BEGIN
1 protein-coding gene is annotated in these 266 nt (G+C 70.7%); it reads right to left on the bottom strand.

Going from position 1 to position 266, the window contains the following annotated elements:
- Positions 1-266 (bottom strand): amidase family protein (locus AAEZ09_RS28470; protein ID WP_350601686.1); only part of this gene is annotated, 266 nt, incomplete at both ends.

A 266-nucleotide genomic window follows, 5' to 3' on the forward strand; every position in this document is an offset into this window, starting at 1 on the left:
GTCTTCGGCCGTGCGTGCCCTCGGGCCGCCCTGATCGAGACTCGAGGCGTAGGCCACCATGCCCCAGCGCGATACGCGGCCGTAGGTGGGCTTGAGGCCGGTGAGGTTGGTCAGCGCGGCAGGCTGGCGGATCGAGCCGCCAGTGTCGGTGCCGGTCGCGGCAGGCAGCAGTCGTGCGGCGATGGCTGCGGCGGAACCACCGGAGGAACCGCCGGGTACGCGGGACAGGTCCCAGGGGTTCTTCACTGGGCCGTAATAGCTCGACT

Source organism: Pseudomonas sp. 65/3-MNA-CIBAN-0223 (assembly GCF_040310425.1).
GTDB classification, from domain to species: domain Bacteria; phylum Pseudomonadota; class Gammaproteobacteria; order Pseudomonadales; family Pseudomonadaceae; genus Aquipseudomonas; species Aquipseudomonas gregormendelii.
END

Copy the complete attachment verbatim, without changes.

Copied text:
1 protein-coding gene is annotated in these 266 nt (G+C 70.7%); it reads right to left on the bottom strand.

Going from position 1 to position 266, the window contains the following annotated elements:
- Positions 1-266 (bottom strand): amidase family protein (locus AAEZ09_RS28470; protein ID WP_350601686.1); only part of this gene is annotated, 266 nt, incomplete at both ends.

A 266-nucleotide genomic window follows, 5' to 3' on the forward strand; every position in this document is an offset into this window, starting at 1 on the left:
GTCTTCGGCCGTGCGTGCCCTCGGGCCGCCCTGATCGAGACTCGAGGCGTAGGCCACCATGCCCCAGCGCGATACGCGGCCGTAGGTGGGCTTGAGGCCGGTGAGGTTGGTCAGCGCGGCAGGCTGGCGGATCGAGCCGCCAGTGTCGGTGCCGGTCGCGGCAGGCAGCAGTCGTGCGGCGATGGCTGCGGCGGAACCACCGGAGGAACCGCCGGGTACGCGGGACAGGTCCCAGGGGTTCTTCACTGGGCCGTAATAGCTCGACT

Source organism: Pseudomonas sp. 65/3-MNA-CIBAN-0223 (assembly GCF_040310425.1).
GTDB classification, from domain to species: domain Bacteria; phylum Pseudomonadota; class Gammaproteobacteria; order Pseudomonadales; family Pseudomonadaceae; genus Aquipseudomonas; species Aquipseudomonas gregormendelii.